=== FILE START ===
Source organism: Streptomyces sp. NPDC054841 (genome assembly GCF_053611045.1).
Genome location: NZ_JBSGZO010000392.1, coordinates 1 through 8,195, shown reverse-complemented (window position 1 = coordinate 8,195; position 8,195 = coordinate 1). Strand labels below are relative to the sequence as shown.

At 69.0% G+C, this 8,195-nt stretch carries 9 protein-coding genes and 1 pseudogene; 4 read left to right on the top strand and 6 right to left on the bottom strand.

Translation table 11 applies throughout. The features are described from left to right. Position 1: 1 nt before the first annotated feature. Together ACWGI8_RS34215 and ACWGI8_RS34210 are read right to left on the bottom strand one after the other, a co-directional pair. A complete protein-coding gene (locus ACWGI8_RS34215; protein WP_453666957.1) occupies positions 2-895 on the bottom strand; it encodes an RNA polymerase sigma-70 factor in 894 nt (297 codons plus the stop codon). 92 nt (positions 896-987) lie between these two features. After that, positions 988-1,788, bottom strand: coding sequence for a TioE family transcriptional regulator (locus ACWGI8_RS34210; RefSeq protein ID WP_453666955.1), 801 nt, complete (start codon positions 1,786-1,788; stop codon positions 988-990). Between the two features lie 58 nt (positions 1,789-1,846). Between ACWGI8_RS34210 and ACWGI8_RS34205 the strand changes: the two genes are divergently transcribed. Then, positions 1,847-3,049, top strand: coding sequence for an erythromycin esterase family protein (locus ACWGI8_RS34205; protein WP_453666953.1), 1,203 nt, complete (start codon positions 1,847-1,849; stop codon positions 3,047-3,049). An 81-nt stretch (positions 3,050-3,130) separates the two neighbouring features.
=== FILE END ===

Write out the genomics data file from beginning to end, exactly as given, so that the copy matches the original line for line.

Source organism: Streptomyces sp. NPDC054841 (genome assembly GCF_053611045.1).
Genome location: NZ_JBSGZO010000392.1, coordinates 1 through 8,195, shown reverse-complemented (window position 1 = coordinate 8,195; position 8,195 = coordinate 1). Strand labels below are relative to the sequence as shown.

At 69.0% G+C, this 8,195-nt stretch carries 9 protein-coding genes and 1 pseudogene; 4 read left to right on the top strand and 6 right to left on the bottom strand.

Translation table 11 applies throughout. The features are described from left to right. Position 1: 1 nt before the first annotated feature. Together ACWGI8_RS34215 and ACWGI8_RS34210 are read right to left on the bottom strand one after the other, a co-directional pair. A complete protein-coding gene (locus ACWGI8_RS34215; protein WP_453666957.1) occupies positions 2-895 on the bottom strand; it encodes an RNA polymerase sigma-70 factor in 894 nt (297 codons plus the stop codon). 92 nt (positions 896-987) lie between these two features. After that, positions 988-1,788, bottom strand: coding sequence for a TioE family transcriptional regulator (locus ACWGI8_RS34210; RefSeq protein ID WP_453666955.1), 801 nt, complete (start codon positions 1,786-1,788; stop codon positions 988-990). Between the two features lie 58 nt (positions 1,789-1,846). Between ACWGI8_RS34210 and ACWGI8_RS34205 the strand changes: the two genes are divergently transcribed. Then, positions 1,847-3,049, top strand: coding sequence for an erythromycin esterase family protein (locus ACWGI8_RS34205; protein WP_453666953.1), 1,203 nt, complete (start codon positions 1,847-1,849; stop codon positions 3,047-3,049). An 81-nt stretch (positions 3,050-3,130) separates the two neighbouring features.